Dolores’ act of anarchy

Dolores and Caleb’s (Aaron Paul) arc this episode is no more interesting than Serac’s. The last time we saw them, they crashed a masquerade party and kidnapped Liam. Now with Liam (John Gallagher Jr.) in her control, Dolores can get access to Rehoboam and put her masterplan in action. But Liam is not going down without a fight. In an attempt to escape from Dolores, Liam injects Caleb with Genre, a drug that will mess with the brain chemistry of the user and send them to experience a series of different film genres.

This is where the episode gets its title and where things get slightly more interesting. As Dolores and Caleb try to escape Serac’s hitmen, Caleb, who’s now extremely high from the drug, is experiencing the constant shift from one genre to another. A black and white visual represents the noir genre. Then, “Ride of the Valkyries” by Richard Wagner blasts out in one of the most thrilling car chase scenes I’ve ever seen in TV history as a nod to Apocalypse Now. The writers also manage to squeeze in a rare comedic moment when Henry Mancini’s “Theme from Love Story” plays out while Caleb is lovestruck by Dolores for a brief time.

WESTWORLD (S3E5) "Genre": A Mediocre Genre-Bending Trip
source: HBO

This inventive storytelling is a testament to how fun Westworld can be if they’re not too busy with its head-scratching twists. But exciting as Caleb’s trippy journey is, it doesn’t change the fact that not much is actually happening or progressing during the episode. Yes, Dolores’ plan on revealing what Rehoboam can do to all humans is done with flying colors. But the chaos that follows feels very modest. At one point during the episode, Dolores says, “the right information at the right time is deadlier than any weapon.” Yet somehow it doesn’t look very deadly at all. In fact, it seems like not much is changing.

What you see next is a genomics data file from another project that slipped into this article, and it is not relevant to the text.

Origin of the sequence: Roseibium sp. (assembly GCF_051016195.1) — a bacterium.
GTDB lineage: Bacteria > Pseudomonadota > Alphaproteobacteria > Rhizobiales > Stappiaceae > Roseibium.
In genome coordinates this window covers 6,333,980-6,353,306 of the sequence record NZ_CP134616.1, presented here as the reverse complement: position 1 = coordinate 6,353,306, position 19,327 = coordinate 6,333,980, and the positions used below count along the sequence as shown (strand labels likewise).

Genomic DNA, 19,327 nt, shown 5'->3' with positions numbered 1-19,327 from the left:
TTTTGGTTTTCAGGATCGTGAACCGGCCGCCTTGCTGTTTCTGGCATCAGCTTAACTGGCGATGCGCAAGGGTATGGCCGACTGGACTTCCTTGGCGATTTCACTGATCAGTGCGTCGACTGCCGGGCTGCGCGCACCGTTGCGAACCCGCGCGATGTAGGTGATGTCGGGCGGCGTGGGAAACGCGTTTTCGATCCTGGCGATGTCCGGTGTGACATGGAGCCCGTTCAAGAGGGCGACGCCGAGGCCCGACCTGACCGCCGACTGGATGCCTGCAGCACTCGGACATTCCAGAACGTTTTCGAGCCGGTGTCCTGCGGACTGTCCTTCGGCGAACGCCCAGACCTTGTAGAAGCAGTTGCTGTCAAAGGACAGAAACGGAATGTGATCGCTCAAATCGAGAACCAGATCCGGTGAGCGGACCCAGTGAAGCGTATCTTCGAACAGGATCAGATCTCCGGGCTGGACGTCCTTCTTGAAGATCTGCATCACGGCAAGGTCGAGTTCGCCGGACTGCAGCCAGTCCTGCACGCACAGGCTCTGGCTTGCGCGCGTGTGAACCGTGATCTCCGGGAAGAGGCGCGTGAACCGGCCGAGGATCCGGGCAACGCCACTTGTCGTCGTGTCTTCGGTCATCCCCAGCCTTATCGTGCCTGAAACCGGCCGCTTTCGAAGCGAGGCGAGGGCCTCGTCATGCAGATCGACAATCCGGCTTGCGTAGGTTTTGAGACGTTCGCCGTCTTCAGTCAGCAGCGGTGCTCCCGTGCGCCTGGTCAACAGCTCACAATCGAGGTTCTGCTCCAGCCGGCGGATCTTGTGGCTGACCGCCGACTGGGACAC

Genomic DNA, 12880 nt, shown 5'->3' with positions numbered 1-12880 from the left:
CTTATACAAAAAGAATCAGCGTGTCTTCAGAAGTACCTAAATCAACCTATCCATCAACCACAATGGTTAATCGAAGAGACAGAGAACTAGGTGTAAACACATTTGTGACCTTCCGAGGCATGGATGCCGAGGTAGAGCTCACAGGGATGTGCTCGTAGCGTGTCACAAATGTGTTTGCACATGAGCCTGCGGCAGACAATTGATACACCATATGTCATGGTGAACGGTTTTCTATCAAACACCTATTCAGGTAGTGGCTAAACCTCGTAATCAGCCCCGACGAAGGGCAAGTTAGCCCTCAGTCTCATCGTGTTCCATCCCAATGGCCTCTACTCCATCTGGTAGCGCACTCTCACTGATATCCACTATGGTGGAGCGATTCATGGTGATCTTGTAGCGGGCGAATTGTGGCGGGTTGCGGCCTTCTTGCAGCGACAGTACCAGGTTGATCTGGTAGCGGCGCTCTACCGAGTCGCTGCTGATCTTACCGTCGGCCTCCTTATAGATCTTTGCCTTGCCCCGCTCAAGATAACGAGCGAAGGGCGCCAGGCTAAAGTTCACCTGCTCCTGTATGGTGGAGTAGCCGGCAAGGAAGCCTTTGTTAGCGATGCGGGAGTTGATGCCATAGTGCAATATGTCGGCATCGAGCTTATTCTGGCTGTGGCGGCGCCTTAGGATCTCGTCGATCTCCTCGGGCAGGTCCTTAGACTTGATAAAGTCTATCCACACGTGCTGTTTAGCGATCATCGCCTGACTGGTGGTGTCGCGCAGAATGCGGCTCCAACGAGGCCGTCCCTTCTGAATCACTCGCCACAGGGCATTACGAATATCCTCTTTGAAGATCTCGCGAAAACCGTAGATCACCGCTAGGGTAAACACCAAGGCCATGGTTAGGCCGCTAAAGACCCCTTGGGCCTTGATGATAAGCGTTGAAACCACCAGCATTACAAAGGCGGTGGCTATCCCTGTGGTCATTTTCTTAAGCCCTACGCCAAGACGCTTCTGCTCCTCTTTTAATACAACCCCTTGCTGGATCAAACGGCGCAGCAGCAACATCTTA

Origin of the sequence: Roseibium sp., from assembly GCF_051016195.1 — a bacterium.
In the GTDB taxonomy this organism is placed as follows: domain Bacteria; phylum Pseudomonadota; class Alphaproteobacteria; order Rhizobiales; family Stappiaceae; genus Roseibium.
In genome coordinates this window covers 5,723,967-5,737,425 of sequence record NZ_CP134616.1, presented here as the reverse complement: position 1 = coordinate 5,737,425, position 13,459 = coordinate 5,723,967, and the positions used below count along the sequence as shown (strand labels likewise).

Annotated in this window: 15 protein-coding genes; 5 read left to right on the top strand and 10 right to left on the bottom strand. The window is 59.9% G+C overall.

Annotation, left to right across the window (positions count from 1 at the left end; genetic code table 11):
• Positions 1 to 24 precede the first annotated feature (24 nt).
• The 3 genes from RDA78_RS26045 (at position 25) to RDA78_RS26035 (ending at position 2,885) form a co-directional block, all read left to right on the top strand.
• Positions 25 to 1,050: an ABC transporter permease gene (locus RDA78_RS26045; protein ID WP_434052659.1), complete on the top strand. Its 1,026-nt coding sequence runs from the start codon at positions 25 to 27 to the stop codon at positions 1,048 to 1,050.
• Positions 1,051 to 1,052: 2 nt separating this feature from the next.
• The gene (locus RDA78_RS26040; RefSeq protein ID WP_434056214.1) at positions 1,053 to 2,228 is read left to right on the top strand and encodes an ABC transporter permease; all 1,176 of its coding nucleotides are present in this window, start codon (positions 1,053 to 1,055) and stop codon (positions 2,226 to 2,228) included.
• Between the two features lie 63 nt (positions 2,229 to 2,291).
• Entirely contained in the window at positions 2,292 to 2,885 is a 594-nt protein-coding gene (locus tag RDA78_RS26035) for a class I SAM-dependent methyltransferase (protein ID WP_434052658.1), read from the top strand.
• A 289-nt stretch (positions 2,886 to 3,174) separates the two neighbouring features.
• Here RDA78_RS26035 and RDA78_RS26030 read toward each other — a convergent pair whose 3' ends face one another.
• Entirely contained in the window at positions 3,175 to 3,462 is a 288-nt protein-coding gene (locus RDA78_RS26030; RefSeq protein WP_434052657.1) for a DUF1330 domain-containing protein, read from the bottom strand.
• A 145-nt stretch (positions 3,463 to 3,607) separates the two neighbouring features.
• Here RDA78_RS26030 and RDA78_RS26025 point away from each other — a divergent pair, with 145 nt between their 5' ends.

Final Thoughs

Right from the very first episode, the show keeps hinting that Dolores’ plan to release all the data stored in Rehoboam is a dramatic goal, or at least one of the goals, in the season. But watching from how disappointing it plays out this week, it doesn’t feel fair to call it a goal. Perhaps it’s indeed not a goal, and instead just a setup for the big war between Dolores and Serac which inevitably will happen in the next episode or two. And if that’s the case, then we can expect that the end war between two sides of humanity will be explosive.

Because of Caleb’s drug-inducing adventure and the overlapping narrative between Dolores and Serac’s backstory, it feels like a lot is happening in this episode. But aside from Aaron Paul’s versatile performance and the inventive visuals, this episode actually feels like nothing more than just a filler. Not much can be done now, but let’s just hope that the last three episodes of the season can deliver what we were promised.

What do you think of episode five? Let us know in the comments!

All five episodes of Westworld season three can be streamed on HBO GO and HBO Now.